clock menu more-arrow no yes mobile

Filed under:

Breaking Down the Broncos, Part I - Shanny's Offense

Exactly how good is Jay Cutler?

If there's any intriguing story at the quarterback position in the entire NFL, in my opinion, it's the story of Jay Cutler. Just entering his second NFL season, Cutler was drafted by Denver last season despite the team's relative success with Jake Plummer at the helm. Then Denver started the 2006 season going 7-4 and were right in the middle of the playoff chase; despite that success, Broncos coach Mike Shanahan made the perplexing decision to bench Plummer in favor of his prize rookie. The result: big plays for Denver's offense, big plays for opposing defenses, a 2-3 finish and a whiff on the 2006 playoffs. But many feel that this move is beneficial for Denver in the long run.

In fact, while we're on it, many feel that Cutler is ready for a break-out, explosive season. I ask you: when did he prove he's ready to do this? He's played five professional football games; you can't base a potential breakout season on talent alone. But it's definitely possible - and the reason is the talent surrounding Cutler.

Cutler Is Good, But He's Also Flawed
In his five starts last season, Cutler proved that he has the physical tools to not just be an adequate starter, but to be one of the best quarterbacks in the entire league. In due time. For now, he's still got loads to learn. Particularly on protecting the football, as Mile High Report pointed out in this July article breaking down Denver's quarterbacks:

Cutler is still a quarterback that has started only 5 games in his professional career. Like any young quarterback, Cutler has tremendous confidence that can, at times, get him into a bit of trouble. Though I never blame the results of a football game on a singular play, the two pick-6's Cutler threw, one against Seattle, the other against San Francisco, definitely went a long way towards losing those two football games, turning a possible 11-5 season into a 9-7 season. Such are the growing pains of a rookie quarterback, and in my opinion better last year than this year. Hopefully Cutler learned that he doesn't have to make the big play every time, learned that he can take a sack, or better yet throw the ball into the 15th row.

Eventually, Cutler will learn to protect the football - and when he does, Denver will once again have a ridiculously explosive offense. But as it pertains to this weekend's matchup, Cutler is just as inexperienced now as he was last year - he'll be making his sixth professional start this Sunday. For this week, it doesn't matter how good Cutler could be - his youth is something that we need to take advantage of.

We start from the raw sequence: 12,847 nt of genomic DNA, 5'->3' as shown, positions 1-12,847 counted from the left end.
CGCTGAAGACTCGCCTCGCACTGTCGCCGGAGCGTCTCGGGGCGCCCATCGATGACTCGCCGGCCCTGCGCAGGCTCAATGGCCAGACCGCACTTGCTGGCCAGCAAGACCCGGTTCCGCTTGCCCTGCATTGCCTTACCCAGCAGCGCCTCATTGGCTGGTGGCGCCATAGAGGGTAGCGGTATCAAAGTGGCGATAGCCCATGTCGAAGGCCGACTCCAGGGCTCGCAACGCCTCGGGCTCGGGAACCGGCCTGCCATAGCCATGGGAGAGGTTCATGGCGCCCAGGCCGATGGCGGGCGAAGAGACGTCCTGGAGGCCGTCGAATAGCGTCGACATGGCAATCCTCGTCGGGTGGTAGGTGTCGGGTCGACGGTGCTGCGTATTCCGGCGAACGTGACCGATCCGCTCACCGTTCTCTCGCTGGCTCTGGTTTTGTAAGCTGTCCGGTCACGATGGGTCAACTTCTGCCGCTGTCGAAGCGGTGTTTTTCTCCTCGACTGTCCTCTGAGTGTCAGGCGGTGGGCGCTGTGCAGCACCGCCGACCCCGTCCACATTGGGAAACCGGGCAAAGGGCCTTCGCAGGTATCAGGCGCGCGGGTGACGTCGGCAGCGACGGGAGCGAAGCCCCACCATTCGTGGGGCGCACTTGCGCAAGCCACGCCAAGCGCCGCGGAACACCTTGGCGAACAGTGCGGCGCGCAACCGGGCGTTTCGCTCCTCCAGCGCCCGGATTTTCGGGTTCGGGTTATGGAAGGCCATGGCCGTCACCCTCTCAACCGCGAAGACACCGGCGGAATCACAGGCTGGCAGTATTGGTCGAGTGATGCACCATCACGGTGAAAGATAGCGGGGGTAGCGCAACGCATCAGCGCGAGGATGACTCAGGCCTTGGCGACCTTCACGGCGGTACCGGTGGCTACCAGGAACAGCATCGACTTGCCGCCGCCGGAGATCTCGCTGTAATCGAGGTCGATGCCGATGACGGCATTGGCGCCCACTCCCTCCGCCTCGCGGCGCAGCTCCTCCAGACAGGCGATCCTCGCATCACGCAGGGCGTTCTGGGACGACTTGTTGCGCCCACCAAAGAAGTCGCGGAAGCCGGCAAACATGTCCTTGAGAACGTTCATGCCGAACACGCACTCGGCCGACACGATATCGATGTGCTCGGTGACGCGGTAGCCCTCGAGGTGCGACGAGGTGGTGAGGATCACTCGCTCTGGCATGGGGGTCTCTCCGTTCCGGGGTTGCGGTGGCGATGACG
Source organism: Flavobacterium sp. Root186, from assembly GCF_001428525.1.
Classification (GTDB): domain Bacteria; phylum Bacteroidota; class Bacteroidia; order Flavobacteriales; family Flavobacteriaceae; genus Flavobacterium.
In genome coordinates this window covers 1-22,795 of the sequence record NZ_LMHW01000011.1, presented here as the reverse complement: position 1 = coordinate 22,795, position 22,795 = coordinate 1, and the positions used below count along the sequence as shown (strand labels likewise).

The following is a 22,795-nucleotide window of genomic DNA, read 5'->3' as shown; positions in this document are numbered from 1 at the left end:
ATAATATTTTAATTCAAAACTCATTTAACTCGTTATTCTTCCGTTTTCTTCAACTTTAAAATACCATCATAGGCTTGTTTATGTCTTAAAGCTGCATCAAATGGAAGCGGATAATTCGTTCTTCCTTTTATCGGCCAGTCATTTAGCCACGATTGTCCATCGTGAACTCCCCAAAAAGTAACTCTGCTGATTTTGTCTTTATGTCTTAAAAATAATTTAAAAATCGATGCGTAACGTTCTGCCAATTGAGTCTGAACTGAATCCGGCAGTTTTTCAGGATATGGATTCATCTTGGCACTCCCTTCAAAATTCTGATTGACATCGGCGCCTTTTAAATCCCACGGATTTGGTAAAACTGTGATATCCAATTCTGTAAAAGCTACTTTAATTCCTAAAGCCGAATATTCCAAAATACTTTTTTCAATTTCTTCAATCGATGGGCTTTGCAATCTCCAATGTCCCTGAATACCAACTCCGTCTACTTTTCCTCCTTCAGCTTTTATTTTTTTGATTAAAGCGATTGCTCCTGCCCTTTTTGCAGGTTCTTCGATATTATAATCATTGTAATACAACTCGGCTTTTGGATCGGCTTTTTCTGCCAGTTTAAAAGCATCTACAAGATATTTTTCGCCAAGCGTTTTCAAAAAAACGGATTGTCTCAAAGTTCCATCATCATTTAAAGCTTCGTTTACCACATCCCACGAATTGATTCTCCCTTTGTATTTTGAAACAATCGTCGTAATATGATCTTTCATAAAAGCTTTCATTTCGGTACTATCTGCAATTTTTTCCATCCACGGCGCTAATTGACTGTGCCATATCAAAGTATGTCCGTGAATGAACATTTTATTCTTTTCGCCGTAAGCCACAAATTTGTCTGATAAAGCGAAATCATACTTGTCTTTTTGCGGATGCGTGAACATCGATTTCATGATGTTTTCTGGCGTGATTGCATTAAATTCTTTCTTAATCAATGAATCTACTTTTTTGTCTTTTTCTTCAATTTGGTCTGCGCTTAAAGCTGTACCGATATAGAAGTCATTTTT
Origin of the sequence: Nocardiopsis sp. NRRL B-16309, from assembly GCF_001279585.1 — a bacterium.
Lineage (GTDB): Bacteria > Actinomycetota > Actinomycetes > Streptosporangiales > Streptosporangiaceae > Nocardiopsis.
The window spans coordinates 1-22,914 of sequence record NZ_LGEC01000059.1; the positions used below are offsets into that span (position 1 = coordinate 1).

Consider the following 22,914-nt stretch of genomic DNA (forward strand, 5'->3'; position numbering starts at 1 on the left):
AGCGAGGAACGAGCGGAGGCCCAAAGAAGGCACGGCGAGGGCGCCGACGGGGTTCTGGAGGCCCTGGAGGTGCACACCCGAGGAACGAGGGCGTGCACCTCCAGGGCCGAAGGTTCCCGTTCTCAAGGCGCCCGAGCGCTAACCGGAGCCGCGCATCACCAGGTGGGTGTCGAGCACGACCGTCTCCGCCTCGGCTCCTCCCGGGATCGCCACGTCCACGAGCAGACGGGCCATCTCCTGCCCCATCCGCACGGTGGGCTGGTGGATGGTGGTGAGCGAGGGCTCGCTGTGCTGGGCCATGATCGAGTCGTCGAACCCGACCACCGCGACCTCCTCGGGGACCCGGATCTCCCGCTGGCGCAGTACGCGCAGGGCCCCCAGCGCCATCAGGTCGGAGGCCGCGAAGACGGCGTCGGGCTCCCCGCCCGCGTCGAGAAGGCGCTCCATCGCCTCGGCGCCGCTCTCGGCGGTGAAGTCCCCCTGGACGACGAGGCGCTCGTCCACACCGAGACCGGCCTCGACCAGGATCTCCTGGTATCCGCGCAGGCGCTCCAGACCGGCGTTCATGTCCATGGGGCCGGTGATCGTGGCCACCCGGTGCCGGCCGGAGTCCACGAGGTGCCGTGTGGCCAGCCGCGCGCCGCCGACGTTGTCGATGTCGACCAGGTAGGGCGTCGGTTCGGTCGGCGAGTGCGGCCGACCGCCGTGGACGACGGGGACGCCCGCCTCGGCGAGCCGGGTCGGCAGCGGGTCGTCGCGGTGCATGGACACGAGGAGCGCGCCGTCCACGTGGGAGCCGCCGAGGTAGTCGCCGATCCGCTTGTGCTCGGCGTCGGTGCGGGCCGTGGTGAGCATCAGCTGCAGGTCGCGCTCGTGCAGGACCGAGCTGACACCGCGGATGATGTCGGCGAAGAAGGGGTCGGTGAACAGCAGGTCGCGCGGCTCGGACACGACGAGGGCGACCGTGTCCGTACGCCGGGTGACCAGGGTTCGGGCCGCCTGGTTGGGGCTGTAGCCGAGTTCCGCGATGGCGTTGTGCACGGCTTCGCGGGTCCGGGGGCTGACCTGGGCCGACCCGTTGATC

Run Game, Misdirection Built to Protect Cutler
If Shanahan is anything, he's smart - he knows that his quarterback has virtually unlimited talent; he also knows that he has to keep the pressure off Cutler as he continues to mature in the offense. Hence the signings of Travis Henry and Daniel Graham to boost a run game that was a shadow of its usual self last season. Cutler has great weapons - a run game that provokes envy in virtually every other offensive huddle, an explosive deep threat in Javon Walker and a host of backs, tight ends and receivers who can make plays everywhere else. Shanahan hopes to use the run game, play-action and misdirection in his offense to make things easier for Cutler - all while keeping defenses guessing.

But there are issues cropping up. Henry and his backup, Mike Bell, have been dinged up all throughout pre-season. Henry will play in this game, but his injury history has followed him to Denver, and his lack of playing time this past month could hinder his production slightly. Making matters worse, Denver's O-Line is slightly banged up as well, with starting guard Ben Hamilton slotted to miss the game; little-known Chris Myers will fill in for him at left guard (where he started all pre-season). Denver's offense is close to full strength, but they're not quite there - it remains to be seen how much additional pressure will be placed on Cutler's shoulders as a result.

Making This a One-Man Show
Want to shut down Denver's offense? The formula is simple: score points quickly and contain the run game. This Bills defense isn't good enough to completely shut down Travis Henry, so expect big chunks of yards occasionally for the former Bill. But if the Bills can score quickly, it will immediately put Denver in catch-up mode. That equals the ball in Cutler's hands - which is exactly where we want it.

Cutler can beat the Bills. He's definitely good enough to do that. But a dominant Denver run game, and a functional play-action as a result, will beat the Bills. Make Cutler beat you, and you give yourself the best chance to win. Blitz packages, crowd noise and playing from behind would eat away Cutler's chances of making big plays. It may be easier said than done, but this formula for success is simple. Because one fact remains: Cutler's not there yet.